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Messages - dandlewood

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41
General Board / Re: At a breaking point, thinking of dropping out...
« on: October 13, 2007, 01:00:01 PM »
I see you are a 1L, most of that piss and vinegar will wear off after a semester or two lol.



If you're referring to me, keen job observing. I'm a 2L. If not, chill out.  Everyone has their own reasons for going to law school.

42
General Board / Re: At a breaking point, thinking of dropping out...
« on: October 12, 2007, 10:49:01 PM »
I can't help thinking that this is a flame.  If I'm wrong, sorry.  Love what you do, do what you love.  If your belief is as vehement as your discourse, you would be an idiot to continue a legal education.  It would be choosing a life of misery.  I love the law, I enjoy working with my brain and I find it interesting to deal with the law.

I don't think your post really fits the legal profession.  What you do in law school is nothing like what you will do as a lawyer.  Also, there are several reasons people go to law school, many of which do not involve love of being a lawyer.  In the end, noone LOVES working at a big firm as a junior associate.  You do it to make $200k a year and provide a better life for your family.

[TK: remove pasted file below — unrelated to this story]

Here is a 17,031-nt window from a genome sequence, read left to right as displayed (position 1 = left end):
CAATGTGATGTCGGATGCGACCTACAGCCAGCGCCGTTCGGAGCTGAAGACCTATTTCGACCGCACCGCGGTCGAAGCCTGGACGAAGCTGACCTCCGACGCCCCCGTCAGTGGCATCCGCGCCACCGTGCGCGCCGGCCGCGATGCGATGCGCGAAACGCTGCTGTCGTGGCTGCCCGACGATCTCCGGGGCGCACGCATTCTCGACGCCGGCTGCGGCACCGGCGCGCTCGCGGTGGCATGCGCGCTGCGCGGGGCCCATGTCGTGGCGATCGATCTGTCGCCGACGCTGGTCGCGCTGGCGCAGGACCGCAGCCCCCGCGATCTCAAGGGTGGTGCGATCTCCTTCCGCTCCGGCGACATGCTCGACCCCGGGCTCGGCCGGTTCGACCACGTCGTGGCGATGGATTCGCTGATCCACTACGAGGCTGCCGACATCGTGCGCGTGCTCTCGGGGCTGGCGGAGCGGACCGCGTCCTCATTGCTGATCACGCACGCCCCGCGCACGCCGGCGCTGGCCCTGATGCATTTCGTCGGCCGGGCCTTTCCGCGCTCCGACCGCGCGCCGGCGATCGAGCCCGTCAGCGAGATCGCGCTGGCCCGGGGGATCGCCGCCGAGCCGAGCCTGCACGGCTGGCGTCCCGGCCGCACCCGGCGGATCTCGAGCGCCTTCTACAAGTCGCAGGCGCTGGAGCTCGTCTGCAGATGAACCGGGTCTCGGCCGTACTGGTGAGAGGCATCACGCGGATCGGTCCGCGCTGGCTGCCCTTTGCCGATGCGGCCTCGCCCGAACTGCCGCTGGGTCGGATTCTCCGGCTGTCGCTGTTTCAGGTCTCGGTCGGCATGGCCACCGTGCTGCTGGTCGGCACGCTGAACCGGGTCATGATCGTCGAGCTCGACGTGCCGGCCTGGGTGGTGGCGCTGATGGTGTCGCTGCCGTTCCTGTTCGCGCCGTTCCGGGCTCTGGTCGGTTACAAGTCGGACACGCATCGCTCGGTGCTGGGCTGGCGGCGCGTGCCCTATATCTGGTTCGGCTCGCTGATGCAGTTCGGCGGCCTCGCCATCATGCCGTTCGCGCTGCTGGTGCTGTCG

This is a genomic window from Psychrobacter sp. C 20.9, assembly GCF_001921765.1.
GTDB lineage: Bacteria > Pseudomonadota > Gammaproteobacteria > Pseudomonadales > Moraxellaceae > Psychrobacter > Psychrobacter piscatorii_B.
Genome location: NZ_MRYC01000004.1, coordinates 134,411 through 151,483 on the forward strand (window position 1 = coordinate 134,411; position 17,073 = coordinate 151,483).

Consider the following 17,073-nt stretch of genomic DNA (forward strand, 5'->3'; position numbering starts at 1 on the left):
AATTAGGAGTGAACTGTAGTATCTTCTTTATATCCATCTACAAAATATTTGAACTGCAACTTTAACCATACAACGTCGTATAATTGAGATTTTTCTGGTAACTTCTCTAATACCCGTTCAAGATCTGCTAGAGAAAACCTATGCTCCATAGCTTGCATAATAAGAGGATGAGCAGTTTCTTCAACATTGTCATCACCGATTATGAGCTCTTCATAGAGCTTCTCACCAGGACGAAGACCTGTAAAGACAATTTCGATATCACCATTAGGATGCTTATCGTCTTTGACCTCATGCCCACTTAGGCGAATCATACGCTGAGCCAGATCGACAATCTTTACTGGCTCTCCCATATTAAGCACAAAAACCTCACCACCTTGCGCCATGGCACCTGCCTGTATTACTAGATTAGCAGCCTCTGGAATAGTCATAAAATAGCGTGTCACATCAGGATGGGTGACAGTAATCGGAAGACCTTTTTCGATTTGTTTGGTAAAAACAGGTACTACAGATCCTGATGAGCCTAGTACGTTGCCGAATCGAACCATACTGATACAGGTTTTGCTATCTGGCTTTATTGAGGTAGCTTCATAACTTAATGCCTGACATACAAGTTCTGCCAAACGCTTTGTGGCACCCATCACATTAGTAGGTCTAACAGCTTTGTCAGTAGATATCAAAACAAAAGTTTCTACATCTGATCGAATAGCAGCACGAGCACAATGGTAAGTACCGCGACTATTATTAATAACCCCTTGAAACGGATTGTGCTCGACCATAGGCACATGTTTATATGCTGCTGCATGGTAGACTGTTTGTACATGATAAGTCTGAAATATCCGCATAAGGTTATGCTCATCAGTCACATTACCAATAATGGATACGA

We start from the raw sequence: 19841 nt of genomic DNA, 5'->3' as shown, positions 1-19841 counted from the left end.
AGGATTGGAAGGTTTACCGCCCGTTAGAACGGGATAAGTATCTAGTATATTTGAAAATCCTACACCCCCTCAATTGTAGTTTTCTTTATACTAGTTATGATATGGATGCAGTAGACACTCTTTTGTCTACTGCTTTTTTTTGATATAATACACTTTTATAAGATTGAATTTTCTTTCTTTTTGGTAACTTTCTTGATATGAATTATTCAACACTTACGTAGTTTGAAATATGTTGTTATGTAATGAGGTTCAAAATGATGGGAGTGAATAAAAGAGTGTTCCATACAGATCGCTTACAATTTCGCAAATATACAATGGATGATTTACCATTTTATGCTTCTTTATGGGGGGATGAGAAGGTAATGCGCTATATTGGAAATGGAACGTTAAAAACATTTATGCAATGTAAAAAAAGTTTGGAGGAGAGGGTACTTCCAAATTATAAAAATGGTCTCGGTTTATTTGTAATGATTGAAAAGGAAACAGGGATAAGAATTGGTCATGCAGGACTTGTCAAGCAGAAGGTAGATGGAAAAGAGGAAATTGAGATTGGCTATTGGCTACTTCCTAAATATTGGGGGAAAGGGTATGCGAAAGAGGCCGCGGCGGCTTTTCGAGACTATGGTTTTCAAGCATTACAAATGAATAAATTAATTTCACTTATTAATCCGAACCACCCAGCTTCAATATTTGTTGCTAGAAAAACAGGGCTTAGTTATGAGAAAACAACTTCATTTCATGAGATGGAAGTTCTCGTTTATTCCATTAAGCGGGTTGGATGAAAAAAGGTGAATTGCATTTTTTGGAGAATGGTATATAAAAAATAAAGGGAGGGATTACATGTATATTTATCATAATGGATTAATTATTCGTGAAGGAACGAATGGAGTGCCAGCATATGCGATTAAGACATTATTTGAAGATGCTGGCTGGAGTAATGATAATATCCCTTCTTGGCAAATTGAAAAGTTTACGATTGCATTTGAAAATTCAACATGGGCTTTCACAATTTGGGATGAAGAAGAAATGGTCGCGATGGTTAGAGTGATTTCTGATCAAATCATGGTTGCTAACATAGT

Quit trying to sound smart.  Who uses the words "vehement" and "discourse" in the same sentence on an online discussion board? Go try to make some friends, especially if you claim you "love the law." Nobody in their right mind loves the law while they are in law school.

Seriously? I hate to break it to you, but I didn't go to law school to make 200k a year. It's something I've always wanted to do and it's something I legitimately enjoy.  I would think on this board, of all places, many would agree.  A legal profession is, in the end, just like any profession.  There are many sectors you can enter and how much/how hard/ you work are variables that you can control.  I don't envy 70 hour week big firm players who make the big bucks.  I don't have the vanity to care about working for a big firm, living in a large house or owning luxury vehicles. If any of that stuff rolls my way, great.  If not, life is here for the living.

As for the comment about my online vocabulary? We're law students. How strange can the word 'discourse' be for a law board? I'm not sure why your bothered by my language when I've seen more verbose prose than mine around here. Either way, no one uses a message board to measure intelligence.

43
General Board / Re: At a breaking point, thinking of dropping out...
« on: October 12, 2007, 11:10:12 AM »
I can't help thinking that this is a flame.  If I'm wrong, sorry.  Love what you do, do what you love.  If your belief is as vehement as your discourse, you would be an idiot to continue a legal education.  It would be choosing a life of misery.  I love the law, I enjoy working with my brain and I find it interesting to deal with the law.

44
General Board / Re: Contracts
« on: September 04, 2007, 03:27:56 PM »